Unfamiliar with Tokyo’s hot spots? Here’s a list of tips for you
Japan’s capital city is renowned for being one of the most high-tech and busy cities on earth. It’s also known to be pretty expensive, but armed with the right information and forward planning, Tokyo is pretty affordable and easy to navigate around.
A virtual nesting ground for expats, Roppongi Hills is located within the city and is rife with numerous watering holes, restaurants and shopping outlets of both local and international variety. Most tourists however make a trek to Roppongi for a single solitary purpose – to get a bird’s eye view of the city. Housed at the Mori Arts Center, the Toyko Observation Deck is located 250m above sea level and offers a 360-degree sprawling view of Tokyo. For the more inquisitive traveller though, a Sky Deck located a couple floors above the Observation area offers a higher and more unobstructed view.
Admission: USD16 for the Observation Deck with access to Mori Arts Museum; USD3 additional for the SkyDeck.
TOKYO DISNEY RESORT
At nearly 120 acres, Tokyo Disney Resort is one of the biggest theme park attractions in the world. Accessible via the Tokyo Subway (take the Keiyo line from Tokyo to Maihama), Tokyo Disney Resort is made up of two theme parks – Tokyo Disneyland and Tokyo DisneySea and boasts its own hotels, mall and private monorail line. Both theme parks charge an admission of USD51for a one-day passport, which is pretty affordable considering both parks offer 30 rides and attractions.
Tip: Purchase your theme park tickets earlier at the Disney Store in Shibuya.
Every city has one, Tokyo is no exception. To get to Chinatown, alight from the Yokohama station and take the Minato Mirai Line to Motomachi-Chukagai. Chinatown is a short stroll away from that station. Filled with numerous shops, food kiosks, restaurants and temples, Chinatown offers a welcome distraction from the sheer madness of Tokyo. It’s also a great place for shutterbugs to visit as well owing to the multitude of lanterns and neon that light up the area at night. It’s also a great place to take in some more ‘familiar’ cuisine.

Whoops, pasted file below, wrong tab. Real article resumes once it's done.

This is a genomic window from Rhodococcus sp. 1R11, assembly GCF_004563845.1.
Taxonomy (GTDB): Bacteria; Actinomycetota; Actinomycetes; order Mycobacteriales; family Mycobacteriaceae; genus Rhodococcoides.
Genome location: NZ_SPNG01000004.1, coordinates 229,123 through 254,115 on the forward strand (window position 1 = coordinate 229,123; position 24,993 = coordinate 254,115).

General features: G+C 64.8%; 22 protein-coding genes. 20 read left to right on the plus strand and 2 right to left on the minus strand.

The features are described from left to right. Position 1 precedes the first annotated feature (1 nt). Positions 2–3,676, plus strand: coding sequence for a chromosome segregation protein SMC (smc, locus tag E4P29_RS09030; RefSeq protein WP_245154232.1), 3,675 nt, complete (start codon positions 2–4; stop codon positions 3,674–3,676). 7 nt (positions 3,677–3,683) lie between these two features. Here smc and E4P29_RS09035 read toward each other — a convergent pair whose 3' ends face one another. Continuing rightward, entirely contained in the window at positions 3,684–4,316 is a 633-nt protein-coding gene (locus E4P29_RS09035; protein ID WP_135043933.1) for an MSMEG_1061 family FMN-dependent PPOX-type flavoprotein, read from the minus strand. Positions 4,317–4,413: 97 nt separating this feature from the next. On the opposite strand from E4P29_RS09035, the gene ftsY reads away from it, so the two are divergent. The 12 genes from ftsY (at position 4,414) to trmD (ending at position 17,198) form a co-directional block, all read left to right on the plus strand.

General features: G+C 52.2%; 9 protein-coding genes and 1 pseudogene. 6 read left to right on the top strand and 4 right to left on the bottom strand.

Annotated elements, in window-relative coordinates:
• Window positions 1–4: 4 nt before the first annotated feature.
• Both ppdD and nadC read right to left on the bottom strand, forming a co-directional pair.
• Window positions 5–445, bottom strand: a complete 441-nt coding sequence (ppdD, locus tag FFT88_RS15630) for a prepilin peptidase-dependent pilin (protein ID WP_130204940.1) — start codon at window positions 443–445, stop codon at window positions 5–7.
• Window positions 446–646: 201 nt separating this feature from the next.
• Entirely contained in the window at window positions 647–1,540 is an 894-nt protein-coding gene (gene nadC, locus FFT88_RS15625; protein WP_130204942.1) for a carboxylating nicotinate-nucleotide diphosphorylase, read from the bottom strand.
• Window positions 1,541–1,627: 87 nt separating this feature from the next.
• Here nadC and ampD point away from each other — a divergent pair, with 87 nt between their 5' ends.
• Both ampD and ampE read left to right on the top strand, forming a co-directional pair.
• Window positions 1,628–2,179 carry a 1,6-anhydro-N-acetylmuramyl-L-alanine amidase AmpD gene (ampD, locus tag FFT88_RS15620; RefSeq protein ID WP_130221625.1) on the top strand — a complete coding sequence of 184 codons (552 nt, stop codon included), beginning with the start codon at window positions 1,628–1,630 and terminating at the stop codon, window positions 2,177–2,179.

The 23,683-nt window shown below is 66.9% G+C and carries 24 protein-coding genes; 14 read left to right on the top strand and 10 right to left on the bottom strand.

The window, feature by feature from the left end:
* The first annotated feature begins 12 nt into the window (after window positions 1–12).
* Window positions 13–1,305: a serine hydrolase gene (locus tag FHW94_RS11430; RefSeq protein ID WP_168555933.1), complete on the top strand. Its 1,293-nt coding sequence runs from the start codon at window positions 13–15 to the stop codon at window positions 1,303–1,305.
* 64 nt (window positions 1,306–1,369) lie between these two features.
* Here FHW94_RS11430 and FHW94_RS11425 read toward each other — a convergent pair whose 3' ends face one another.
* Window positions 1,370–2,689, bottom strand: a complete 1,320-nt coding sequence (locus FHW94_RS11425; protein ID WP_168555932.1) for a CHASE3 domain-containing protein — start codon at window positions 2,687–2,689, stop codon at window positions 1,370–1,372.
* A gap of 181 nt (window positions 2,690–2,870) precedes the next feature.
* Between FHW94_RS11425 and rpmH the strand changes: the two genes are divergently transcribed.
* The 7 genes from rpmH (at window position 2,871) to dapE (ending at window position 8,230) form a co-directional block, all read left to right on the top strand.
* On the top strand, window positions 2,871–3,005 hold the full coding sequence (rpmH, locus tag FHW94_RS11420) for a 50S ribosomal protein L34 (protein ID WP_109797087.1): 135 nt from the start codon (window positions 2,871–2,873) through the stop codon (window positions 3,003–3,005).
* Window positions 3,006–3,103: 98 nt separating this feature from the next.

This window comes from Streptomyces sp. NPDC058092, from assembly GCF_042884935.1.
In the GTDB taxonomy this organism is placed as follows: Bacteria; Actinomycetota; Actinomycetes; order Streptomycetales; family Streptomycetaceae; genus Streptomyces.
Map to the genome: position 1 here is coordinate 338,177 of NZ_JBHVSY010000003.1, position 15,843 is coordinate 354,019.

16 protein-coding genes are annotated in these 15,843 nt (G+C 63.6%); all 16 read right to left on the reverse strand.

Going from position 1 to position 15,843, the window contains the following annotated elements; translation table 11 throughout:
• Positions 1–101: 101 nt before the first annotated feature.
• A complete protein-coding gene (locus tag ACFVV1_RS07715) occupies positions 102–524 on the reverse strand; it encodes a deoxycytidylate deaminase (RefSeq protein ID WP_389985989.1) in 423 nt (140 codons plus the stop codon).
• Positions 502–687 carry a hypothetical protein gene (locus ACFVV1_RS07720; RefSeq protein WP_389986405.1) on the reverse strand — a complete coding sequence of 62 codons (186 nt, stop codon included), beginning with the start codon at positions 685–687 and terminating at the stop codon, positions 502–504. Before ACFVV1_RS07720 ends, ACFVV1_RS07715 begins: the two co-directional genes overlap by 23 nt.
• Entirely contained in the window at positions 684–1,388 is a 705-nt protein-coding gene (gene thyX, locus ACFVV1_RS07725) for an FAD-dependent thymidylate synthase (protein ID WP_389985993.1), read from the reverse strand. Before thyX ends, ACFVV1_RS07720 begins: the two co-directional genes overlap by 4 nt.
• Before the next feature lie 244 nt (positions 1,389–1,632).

TSUKIJI FISH MARKET
Yes, we know what you’re thinking – a fish market?! But let us assure you that Tsukiji is far removed from any fish market you’ve ever visited. Located just above the Tsukiji Shijo Station, the market is the biggest wholesale fish and seafood market in the world and it reportedly stocks over 400 varieties of seafood. It’s also the best place in Tokyo to savour authentic Japanese cuisine because you’ll never ever have seafood this fresh elsewhere in the world. The area is best known for its numerous tuna auctions held in the inner market area, which is opened to only 140 tourists a day (it’s closed to tourists during the peak period of December and January). The Tsukiji Fish Market opens from 4am daily.
SHINJUKU & SHIBUYA
These are two of the city’s most famous destinations for tourists and visitors and they’re just a short train ride away from each other. Shinjuku is rife with skyscrapers, malls, eateries and the reason most people come here – the insane amount of electronics stores. Shibuya on the other hand is the go-to destination for young fashionable shoppers owing to the numerous malls, boutiques and shops, which stock items that set the tone for Tokyo’s fashion trends.